I could ponder about our "materialism" wondering perhaps that a playground of the rich and famous might have something to do with it, or perhaps the deprivation of luxury vehicles in Latin America (too conspicuous, bad roads, extremely high import duties). Perhaps just a cultural norm to look your best in any occasion, maybe we just want to feel sexy(shallow?) all the time.  I am sure there a lot of factors related to class, culture, ethnic background that make Miamians want to strut like all the feral Peacocks that wander the metropolis. I can see how "looking your best, as much as possible" would intimidate people who feel that first impressions or optimal grooming aren't important.

Looking good might be shallow. Driving a nice car might be materialistic. However in hot climate like Miami's would you really want it any other way? Really, if you want to look ironically plain or unkempt go to Brooklyn or Portland. At least there you can cover it all with a coat and a scarf or something. But don't come here complaining that you "need to look good" to make it here, because yes, that is one of our social norms. You might call it shallow, we call it good grooming.

Monday, August 11, 2014

NYT Reporter Pamela Druckerman Spends Two Weeks in Miami Shopping and Swimming, then declares "it's just Semi-intellectual."

I saw dolphins frolicking in Biscayne Bay this mornng off Baywood Park. I was thinking how I could reply to Pamela Druckerman's diss by the New York Times about Miami. . They were happy to run the piece because the NYT has never seen an anti-Miami screed that it didn't publish.  Let's be clear, Druckerman hasn't lived here since High School.  She apparently wrote down some childhood memories, did a Google search about the arrival of Cuban exiles and shopped and swam a lot. She apparently didn't have any interesting conversations with anyone, spoke to a professor of urban studies named Richard Florida, from....Toronto....about Miami, who has decided that Miami hasn't found it's space "of ideas and brains."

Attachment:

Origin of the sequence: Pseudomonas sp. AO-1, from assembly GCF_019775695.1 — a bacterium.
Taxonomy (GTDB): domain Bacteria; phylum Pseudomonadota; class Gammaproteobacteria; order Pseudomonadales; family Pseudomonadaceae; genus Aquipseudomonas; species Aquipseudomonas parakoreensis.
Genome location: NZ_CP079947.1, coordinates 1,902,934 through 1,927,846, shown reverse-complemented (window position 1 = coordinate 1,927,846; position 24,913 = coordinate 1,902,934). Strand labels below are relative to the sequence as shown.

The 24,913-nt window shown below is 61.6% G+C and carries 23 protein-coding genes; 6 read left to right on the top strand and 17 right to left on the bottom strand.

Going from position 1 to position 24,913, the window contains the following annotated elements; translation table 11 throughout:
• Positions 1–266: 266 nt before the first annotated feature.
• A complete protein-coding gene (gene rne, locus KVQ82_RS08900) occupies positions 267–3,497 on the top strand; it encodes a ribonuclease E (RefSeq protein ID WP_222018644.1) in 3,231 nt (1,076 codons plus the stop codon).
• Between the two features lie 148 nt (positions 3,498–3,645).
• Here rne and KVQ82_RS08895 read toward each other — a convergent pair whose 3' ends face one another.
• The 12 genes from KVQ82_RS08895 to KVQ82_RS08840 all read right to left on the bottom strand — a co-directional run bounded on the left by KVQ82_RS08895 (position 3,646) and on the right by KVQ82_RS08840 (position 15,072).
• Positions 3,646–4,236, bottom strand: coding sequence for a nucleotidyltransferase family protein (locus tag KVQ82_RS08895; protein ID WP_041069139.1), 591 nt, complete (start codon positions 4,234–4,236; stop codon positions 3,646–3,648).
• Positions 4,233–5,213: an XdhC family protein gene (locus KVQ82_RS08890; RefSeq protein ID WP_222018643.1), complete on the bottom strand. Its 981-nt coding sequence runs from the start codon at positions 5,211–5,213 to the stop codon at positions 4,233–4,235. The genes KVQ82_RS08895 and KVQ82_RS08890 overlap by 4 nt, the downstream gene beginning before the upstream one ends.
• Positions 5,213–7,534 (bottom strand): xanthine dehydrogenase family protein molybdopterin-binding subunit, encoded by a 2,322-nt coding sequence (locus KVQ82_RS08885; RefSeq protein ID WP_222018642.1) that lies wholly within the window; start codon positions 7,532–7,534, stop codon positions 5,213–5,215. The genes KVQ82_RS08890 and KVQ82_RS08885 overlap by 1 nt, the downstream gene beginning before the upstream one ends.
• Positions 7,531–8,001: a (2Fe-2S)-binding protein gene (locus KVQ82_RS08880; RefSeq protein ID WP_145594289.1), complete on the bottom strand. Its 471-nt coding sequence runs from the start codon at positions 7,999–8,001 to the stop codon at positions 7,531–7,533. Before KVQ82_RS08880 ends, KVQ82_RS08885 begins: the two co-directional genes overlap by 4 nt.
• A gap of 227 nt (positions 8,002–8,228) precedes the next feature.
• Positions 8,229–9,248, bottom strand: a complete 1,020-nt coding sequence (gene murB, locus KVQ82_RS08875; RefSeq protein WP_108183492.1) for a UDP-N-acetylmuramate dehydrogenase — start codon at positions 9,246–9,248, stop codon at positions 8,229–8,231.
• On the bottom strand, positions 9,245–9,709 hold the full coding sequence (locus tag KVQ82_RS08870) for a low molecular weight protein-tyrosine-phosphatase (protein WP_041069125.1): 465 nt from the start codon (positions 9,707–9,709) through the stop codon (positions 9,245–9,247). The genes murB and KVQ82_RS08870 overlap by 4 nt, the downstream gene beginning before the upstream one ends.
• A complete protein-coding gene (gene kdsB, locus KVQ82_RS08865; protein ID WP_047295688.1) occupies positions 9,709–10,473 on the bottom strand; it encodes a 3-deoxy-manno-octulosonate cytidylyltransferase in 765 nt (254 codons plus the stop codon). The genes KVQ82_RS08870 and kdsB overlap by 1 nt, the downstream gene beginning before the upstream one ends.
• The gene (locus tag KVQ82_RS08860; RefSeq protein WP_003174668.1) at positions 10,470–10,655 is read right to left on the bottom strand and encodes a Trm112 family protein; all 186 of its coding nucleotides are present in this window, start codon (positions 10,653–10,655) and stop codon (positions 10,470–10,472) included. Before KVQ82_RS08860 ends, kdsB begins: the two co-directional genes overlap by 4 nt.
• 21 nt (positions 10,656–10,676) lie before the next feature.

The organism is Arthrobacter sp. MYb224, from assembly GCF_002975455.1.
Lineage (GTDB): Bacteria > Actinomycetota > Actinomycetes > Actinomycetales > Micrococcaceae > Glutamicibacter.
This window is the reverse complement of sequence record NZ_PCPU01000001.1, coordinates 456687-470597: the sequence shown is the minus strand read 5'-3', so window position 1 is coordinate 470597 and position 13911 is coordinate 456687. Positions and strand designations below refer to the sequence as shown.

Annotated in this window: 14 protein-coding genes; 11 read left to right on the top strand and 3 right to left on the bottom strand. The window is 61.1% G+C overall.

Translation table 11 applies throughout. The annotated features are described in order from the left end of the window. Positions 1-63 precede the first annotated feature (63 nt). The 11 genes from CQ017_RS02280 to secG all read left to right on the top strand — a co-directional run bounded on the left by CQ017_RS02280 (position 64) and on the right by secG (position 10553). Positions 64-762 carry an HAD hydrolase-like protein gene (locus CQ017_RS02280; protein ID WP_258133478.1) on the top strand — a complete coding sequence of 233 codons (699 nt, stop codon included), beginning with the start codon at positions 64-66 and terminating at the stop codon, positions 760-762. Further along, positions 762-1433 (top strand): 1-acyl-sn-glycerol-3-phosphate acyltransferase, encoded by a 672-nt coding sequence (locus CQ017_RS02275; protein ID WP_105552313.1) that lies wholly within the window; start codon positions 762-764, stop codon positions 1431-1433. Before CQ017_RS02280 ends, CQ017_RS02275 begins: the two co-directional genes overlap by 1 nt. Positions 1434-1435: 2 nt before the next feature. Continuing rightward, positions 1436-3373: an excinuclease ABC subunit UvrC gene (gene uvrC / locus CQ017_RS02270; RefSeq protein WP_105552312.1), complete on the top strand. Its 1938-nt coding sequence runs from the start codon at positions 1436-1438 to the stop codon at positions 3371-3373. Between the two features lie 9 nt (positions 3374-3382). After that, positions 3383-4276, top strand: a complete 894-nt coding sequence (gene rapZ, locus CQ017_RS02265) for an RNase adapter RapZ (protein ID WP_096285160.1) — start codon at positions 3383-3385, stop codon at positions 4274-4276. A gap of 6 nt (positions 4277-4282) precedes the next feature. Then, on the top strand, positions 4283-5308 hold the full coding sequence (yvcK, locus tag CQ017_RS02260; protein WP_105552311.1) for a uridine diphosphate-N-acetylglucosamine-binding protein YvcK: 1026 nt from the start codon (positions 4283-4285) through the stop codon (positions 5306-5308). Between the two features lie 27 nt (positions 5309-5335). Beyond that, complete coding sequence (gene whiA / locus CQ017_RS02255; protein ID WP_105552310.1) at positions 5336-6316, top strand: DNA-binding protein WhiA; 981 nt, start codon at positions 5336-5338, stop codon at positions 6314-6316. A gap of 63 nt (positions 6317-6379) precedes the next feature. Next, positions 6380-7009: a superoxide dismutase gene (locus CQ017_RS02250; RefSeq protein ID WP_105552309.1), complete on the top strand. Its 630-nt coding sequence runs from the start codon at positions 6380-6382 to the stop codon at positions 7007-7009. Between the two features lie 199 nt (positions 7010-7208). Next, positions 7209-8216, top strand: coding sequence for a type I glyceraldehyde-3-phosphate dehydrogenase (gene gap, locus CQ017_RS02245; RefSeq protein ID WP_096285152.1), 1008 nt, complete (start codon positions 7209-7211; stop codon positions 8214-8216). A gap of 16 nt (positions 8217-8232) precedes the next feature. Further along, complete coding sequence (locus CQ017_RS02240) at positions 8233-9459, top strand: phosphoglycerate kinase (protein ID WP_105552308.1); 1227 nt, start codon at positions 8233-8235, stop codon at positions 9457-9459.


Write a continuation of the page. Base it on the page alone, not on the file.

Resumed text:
Druckerman, who lives in Paris and has great concern for wealth inequality was quick to maintain that Miami is "materialistic" unlike wherever she currently resides. She didn't give examples of what she meant, but I assume she means hard work, rewarded by money and nice things is a bad thing. She was quick to point out our wealth inequality (a resort town that caters to the wealthy generally has that effect) and how Miamians just blithely "drive by the poor" unlike the French who exile them to suburbs named Banilieue. Ms Druckerman apparently cares about the poor and occasionally tries to talk to her Miami friends about it. (It's not mentioned anywhere else in her body of work.)